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Lawmakers To Vote On Spending Bill To Avoid A Government Shutdown


Republicans on Capitol Hill are having to do a bit of compromising today. Lawmakers will formally vote on a spending agreement. It's the deal that kept the government open and avoided a total shutdown of the government. Some Republicans think they agreed to a little too much, though. Here's Senator Lindsey Graham talking on CNN.


LINDSEY GRAHAM: I think the Democrats cleaned our clock. I think that - you know, there are things in this bill that I just don't understand. This was not winning from the Republican point of view.

MARTIN: Not winning because the bill required some Democratic votes. And so it required some compromise. Democrats got some of what they wanted, like more money for the arts, more spending on health care and Pell Grants for college. NPR's political editor Domenico Montanaro is in the studio this morning. Hi, Domenico.


MARTIN: So this spending bill, President Trump didn't get funding for the wall. He didn't get big cuts to domestic programs he'd been talking about. Planned Parenthood is still funded. So what did he get?

MONTANARO: Well, regardless of the president's budget director going to the White House Briefing Room - excuse me - yesterday with big pictures that showed the fence - a border fence and claiming a victory for border funding, they did not get border funding, border wall funding, that is.


MONTANARO: They did get an increase in military funding. They got an increase in border security and some fence fixes. And they got money that bars - or they were - they barred money for Gitmo detainee transfer. So some of that, they got some of what they want.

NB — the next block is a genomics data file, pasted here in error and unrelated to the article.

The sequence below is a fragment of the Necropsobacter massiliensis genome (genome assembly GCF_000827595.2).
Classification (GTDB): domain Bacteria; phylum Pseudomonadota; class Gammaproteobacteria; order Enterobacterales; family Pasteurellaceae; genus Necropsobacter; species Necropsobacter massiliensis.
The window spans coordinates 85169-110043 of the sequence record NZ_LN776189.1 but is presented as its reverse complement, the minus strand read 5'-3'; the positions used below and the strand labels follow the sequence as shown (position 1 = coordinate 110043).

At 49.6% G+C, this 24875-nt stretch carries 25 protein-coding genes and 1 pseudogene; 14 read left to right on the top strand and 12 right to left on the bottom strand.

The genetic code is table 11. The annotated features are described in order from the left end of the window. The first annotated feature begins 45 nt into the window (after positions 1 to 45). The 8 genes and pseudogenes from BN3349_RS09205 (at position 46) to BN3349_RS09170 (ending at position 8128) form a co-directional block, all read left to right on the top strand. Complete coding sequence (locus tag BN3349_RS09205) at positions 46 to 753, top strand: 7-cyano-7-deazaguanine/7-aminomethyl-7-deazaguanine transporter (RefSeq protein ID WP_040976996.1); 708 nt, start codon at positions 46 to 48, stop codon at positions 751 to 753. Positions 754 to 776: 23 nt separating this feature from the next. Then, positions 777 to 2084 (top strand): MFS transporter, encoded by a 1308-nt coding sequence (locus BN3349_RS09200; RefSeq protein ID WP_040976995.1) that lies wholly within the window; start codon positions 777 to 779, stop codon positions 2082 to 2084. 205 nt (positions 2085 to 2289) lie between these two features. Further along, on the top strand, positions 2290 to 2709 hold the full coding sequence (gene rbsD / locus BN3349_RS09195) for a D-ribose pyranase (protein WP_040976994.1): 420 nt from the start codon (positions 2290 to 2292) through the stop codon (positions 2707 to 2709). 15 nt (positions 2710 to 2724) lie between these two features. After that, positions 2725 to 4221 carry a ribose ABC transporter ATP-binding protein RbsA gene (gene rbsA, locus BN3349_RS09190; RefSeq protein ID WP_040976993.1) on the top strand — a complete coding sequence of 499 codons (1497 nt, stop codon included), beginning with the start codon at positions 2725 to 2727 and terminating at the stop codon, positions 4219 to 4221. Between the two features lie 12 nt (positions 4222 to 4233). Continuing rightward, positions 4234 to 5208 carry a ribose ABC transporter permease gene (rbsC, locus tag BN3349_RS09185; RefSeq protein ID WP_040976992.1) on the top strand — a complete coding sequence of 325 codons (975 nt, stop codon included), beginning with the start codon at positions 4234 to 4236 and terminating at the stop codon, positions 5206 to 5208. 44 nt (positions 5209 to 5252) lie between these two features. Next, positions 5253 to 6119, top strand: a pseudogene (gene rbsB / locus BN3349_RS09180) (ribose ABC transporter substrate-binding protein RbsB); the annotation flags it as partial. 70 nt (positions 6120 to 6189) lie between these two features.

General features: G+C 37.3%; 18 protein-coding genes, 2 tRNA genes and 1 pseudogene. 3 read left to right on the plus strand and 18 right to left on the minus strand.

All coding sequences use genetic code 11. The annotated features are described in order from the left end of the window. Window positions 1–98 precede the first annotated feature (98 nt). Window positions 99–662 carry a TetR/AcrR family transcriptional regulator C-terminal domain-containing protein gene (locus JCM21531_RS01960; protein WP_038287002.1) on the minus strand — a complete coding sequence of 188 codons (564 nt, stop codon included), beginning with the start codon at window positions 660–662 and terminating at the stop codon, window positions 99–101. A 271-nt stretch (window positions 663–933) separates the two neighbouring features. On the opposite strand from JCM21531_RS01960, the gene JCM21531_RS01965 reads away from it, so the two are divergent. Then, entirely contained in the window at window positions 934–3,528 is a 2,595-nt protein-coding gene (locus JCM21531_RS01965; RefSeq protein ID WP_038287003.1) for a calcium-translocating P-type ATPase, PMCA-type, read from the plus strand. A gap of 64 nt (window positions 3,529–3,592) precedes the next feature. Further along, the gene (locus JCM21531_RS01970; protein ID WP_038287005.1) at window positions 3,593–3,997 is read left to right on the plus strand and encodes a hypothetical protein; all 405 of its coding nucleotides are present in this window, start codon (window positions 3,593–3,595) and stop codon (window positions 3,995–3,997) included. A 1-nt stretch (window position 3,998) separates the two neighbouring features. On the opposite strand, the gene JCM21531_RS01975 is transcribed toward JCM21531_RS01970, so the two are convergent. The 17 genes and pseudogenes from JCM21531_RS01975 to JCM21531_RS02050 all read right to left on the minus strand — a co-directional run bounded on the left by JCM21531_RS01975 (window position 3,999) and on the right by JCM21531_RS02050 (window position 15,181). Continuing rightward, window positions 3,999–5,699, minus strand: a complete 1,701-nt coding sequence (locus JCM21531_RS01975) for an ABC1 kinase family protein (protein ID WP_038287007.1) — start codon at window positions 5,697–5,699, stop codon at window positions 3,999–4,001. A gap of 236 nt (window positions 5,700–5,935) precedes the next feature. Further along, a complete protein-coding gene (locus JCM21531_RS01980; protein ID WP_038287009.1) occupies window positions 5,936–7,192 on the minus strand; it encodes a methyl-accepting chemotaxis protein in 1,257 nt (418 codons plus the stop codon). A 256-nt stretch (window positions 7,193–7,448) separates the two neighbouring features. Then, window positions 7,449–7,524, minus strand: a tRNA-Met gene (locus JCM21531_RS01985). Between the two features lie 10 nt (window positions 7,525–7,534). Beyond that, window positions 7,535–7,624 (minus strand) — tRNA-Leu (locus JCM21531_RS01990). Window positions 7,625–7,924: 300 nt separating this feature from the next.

But at the same time, Democrats got some things that they liked. There is no cuts to Planned Parenthood. They got money for NIH, Pell Grants, arts funding, Amtrak. The EPA was largely left alone. And if you like those e-cigarettes, they're going to be subjected to FDA review.

MARTIN: So this was a compromise. Is that just good government - good governance? I mean...

MONTANARO: Well, potentially, but it seems like something set Donald Trump off yesterday because somebody either was on cable TV or something where he saw Democrats, quote, "spiking the football," and he got upset about it, said that - even talked about potentially changing the filibuster rule so that to advance legislation, you need 60 votes in the Senate.

He's tried to say, well, maybe we'll cut that back to 50 votes - 50 votes - only 51 votes. And then in the fall, maybe we need a shutdown so that he could get some more of his priorities through.

MARTIN: Let's move to health care. Republicans are trying again to replace Obamacare. Doesn't look like they have the votes they need though at this point.

MONTANARO: Nope, still the same bill that we've been talking about. They don't have the votes at this point. If they had the votes, they would bring it to the floor.